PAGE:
This article was published in Australian Dictionary of Biography, Volume 14, (MUP), 1996
Desmonde Florence Downing (1920-1975), stage designer, was born on 26 November 1920 at Neutral Bay, Sydney, eldest of five children of Frank Hammersley Downing, a Victorian-born engineer, and his wife Violet Hester, née Sadler, from Tasmania. Des won a scholarship to Meriden Church of England Grammar School, Strathfield, studied art at East Sydney Technical College from 1937 and was taught singing with her three talented sisters. Employed as a solicitor's clerk with Allen, Allen & Hemsley, on 3 December 1942 she enlisted in the Citizen Military Forces and trained as a voluntary aid. On 3 March 1943 she transferred to the Australian Imperial Force and served in hospitals in Australia before embarking for Bougainville in February 1945. From October that year until February 1946 she was based at Lae, New Guinea. Discharged in Sydney on 11 November, she was mentioned in dispatches.
Under the Commonwealth Reconstruction Training Scheme, Downing studied painting at the Julian Ashton School and dramatic art with (Dame) Doris Fitton. She appeared in plays at the Independent Theatre, and from 1947 designed decor and costumes, including 'provocative and amusing' surrealist sets for The Melody That Got Lost (1949). In 1950 Downing designed the scenery for Fitton's production of Dark of the Moon at the Independent and at the Comedy Theatre, Melbourne. Her work for Gertrud Bodenwieser included the ballet, Test of Strength, which toured India in 1952. When she encountered difficulties with mechanical aspects, she studied electronics and architectural drawing.
Distinguished for the originality of her work, Downing designed sets for Gertrude Johnson's National Theatre Arts Festival (Lohengrin and Cavalleria Rusticana, 1952) and for the Australian Elizabethan Theatre Trust's The Magic Flute (1956-57, revived 1968), employing imagery projected from painted 7 x 5 ins (18 x 13 cm) glass slides onto a broad gauze screen. As soon as the costumes for Douglas Stewart's Ned Kelly at the Elizabethan Theatre were made to her specifications, she pulled off buttons, split seams and smeared them with paint to ensure authenticity. Her sets complemented the backcloths produced by (Sir) Sidney Nolan.
Working in her studio at a rapid pace, Downing made miniature sets before transferring the scenes to canvas and painting the huge flats herself. She adored the theatre and spent time on research to ensure period authenticity; she also appreciated that decor for ballet was more than a backdrop for the dancers and that designing for television required even greater accuracy. From the early 1950s her drawings for stage productions were included in exhibitions at the Macquarie and Woolloomooloo galleries, Sydney, and at the National Gallery of Victoria.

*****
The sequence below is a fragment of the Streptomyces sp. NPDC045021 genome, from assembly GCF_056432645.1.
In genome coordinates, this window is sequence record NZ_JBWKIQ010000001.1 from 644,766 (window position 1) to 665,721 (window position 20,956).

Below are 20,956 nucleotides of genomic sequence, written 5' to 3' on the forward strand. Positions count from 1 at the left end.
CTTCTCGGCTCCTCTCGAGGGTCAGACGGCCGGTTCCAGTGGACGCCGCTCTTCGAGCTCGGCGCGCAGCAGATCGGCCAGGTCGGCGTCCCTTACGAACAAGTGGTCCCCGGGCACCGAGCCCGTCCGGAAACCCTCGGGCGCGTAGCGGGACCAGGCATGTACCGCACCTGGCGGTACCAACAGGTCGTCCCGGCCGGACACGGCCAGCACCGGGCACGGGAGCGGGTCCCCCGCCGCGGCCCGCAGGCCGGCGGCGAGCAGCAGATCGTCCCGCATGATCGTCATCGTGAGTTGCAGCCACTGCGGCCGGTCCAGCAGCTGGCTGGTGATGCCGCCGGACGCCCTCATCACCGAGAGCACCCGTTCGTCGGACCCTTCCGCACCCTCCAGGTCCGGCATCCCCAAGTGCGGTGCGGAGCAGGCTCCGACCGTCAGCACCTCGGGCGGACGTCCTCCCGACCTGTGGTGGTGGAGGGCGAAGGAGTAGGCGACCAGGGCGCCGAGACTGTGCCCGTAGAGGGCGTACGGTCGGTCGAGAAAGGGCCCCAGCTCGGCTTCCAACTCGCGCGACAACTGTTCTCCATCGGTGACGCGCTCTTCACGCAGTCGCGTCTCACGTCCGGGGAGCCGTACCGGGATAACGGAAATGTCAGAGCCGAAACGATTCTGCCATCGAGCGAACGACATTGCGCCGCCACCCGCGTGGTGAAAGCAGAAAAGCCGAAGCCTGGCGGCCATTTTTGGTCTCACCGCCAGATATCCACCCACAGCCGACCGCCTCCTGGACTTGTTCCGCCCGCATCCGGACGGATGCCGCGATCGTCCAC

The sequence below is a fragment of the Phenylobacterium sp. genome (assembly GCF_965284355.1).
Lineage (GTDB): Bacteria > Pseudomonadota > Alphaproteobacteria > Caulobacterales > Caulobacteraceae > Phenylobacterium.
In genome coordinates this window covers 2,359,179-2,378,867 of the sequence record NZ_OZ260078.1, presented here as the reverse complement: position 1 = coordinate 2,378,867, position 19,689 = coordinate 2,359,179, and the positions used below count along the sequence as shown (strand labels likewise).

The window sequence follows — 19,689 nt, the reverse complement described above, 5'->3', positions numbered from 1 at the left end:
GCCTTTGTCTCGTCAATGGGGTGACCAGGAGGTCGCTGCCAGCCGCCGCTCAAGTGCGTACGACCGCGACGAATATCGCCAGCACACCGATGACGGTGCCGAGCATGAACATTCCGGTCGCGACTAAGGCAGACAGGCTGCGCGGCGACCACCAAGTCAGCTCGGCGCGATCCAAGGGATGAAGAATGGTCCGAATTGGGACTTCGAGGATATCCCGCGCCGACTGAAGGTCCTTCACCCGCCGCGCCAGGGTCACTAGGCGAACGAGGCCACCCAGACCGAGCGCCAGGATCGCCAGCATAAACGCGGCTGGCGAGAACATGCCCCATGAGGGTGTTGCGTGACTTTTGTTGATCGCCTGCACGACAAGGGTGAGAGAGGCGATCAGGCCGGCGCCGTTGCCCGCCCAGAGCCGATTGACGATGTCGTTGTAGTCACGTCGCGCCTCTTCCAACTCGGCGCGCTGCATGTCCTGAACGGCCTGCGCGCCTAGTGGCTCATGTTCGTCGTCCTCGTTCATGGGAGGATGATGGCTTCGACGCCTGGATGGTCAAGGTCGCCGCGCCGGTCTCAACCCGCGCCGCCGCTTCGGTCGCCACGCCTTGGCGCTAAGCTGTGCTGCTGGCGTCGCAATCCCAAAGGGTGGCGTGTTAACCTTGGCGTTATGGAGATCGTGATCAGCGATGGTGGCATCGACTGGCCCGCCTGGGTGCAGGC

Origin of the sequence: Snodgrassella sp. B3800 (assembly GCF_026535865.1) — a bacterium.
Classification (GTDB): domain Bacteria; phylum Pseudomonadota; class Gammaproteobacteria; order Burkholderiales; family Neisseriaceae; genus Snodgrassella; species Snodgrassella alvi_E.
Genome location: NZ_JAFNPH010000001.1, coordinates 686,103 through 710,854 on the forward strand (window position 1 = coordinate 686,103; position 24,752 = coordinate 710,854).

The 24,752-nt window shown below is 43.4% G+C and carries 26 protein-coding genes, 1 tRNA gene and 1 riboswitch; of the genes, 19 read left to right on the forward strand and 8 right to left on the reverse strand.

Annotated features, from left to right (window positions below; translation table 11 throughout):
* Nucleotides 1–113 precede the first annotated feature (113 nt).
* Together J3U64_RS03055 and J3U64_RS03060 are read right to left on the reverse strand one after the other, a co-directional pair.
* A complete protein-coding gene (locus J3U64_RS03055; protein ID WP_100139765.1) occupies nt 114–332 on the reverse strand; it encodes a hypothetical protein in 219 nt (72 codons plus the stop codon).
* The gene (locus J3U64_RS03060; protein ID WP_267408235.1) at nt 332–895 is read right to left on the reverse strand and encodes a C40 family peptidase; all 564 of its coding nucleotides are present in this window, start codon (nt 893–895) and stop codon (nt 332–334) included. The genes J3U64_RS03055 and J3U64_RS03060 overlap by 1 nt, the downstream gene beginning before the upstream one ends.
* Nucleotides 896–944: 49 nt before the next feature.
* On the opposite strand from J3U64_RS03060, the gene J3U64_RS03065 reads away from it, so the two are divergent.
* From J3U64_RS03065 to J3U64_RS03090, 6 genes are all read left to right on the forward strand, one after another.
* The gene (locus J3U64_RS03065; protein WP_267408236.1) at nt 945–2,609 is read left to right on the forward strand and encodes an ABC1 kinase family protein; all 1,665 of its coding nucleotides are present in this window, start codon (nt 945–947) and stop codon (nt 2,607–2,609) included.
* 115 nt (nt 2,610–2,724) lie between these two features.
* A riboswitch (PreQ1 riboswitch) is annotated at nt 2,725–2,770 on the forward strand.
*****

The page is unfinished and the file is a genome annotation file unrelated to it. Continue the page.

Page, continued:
Having helped with Long John Silver (1954), a feature film and twenty-six part television series, in 1957 Downing joined the Australian Broadcasting Commission as a full-time designer at Channel 2 in Sydney, working on such productions as 'G'day Digger' (1958)—a ballet created expressly for television—and designing lavish costumes for the live telecast of Richard II (1960). While travelling abroad in 1962-63, she produced fibreglass and steel sets for 'The Beatles' ballet, Mods and Rockers (1963), in London; she was particularly interested in lighting and in the experimental theatre in Prague. Back in Sydney, her projects included the decor for Tennessee Williams's Night of the Iguana (Independent Theatre, 1964), the costumes for Kukaitcha, the Australian segment of the Ballet of Five Continents danced by the Ballet Folklorico de Mexico in conjunction with the 1968 Olympic Games in Mexico City, and Norman Lindsay's Cousin from Fiji (A.B.C., 1972).
With blue eyes and dark curly hair, Downing was 5 ft 5 ins (165 cm) tall, 'charming, slow-spoken', gentle and considerate. She continued to live at the family home at Balgowlah and was a great friend of her cousin Richard Downing. Her only brother had been killed while serving with the Royal Australian Air Force. In 1975 Downing completed work for the epic A.B.C.-British Broadcasting Corporation television series, Ben Hall. She died of cancer on 11 July 1975 at Manly and was cremated. Her decor and costumes, influential in establishing the arts on Australian television, are represented in the Performing Arts Museum, Melbourne.
Christopher Chapman, 'Downing, Desmonde Florence (1920–1975)', Australian Dictionary of Biography, National Centre of Biography, Australian National University, http://adb.anu.edu.au/biography/downing-desmonde-florence-10044/text17713, published first in hardcopy 1996, accessed online 20 December 2014.
This article was first published in hardcopy in Australian Dictionary of Biography, Volume 14, (MUP), 1996